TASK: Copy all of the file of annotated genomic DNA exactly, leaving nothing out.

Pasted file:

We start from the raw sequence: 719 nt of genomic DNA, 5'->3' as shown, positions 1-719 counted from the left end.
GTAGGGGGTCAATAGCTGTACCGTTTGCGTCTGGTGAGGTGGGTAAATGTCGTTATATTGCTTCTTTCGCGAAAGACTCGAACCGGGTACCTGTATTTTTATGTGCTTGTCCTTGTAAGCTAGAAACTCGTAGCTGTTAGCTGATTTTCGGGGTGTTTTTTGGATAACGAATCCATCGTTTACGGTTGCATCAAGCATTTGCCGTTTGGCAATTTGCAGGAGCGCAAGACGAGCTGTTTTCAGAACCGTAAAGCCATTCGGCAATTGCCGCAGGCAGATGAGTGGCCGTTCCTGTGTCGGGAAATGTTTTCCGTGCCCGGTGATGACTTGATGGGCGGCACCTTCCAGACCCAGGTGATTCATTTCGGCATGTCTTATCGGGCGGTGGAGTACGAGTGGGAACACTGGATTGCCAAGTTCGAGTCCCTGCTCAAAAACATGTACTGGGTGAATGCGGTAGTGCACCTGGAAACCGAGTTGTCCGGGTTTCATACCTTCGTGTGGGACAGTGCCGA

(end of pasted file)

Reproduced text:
We start from the raw sequence: 719 nt of genomic DNA, 5'->3' as shown, positions 1-719 counted from the left end.
GTAGGGGGTCAATAGCTGTACCGTTTGCGTCTGGTGAGGTGGGTAAATGTCGTTATATTGCTTCTTTCGCGAAAGACTCGAACCGGGTACCTGTATTTTTATGTGCTTGTCCTTGTAAGCTAGAAACTCGTAGCTGTTAGCTGATTTTCGGGGTGTTTTTTGGATAACGAATCCATCGTTTACGGTTGCATCAAGCATTTGCCGTTTGGCAATTTGCAGGAGCGCAAGACGAGCTGTTTTCAGAACCGTAAAGCCATTCGGCAATTGCCGCAGGCAGATGAGTGGCCGTTCCTGTGTCGGGAAATGTTTTCCGTGCCCGGTGATGACTTGATGGGCGGCACCTTCCAGACCCAGGTGATTCATTTCGGCATGTCTTATCGGGCGGTGGAGTACGAGTGGGAACACTGGATTGCCAAGTTCGAGTCCCTGCTCAAAAACATGTACTGGGTGAATGCGGTAGTGCACCTGGAAACCGAGTTGTCCGGGTTTCATACCTTCGTGTGGGACAGTGCCGA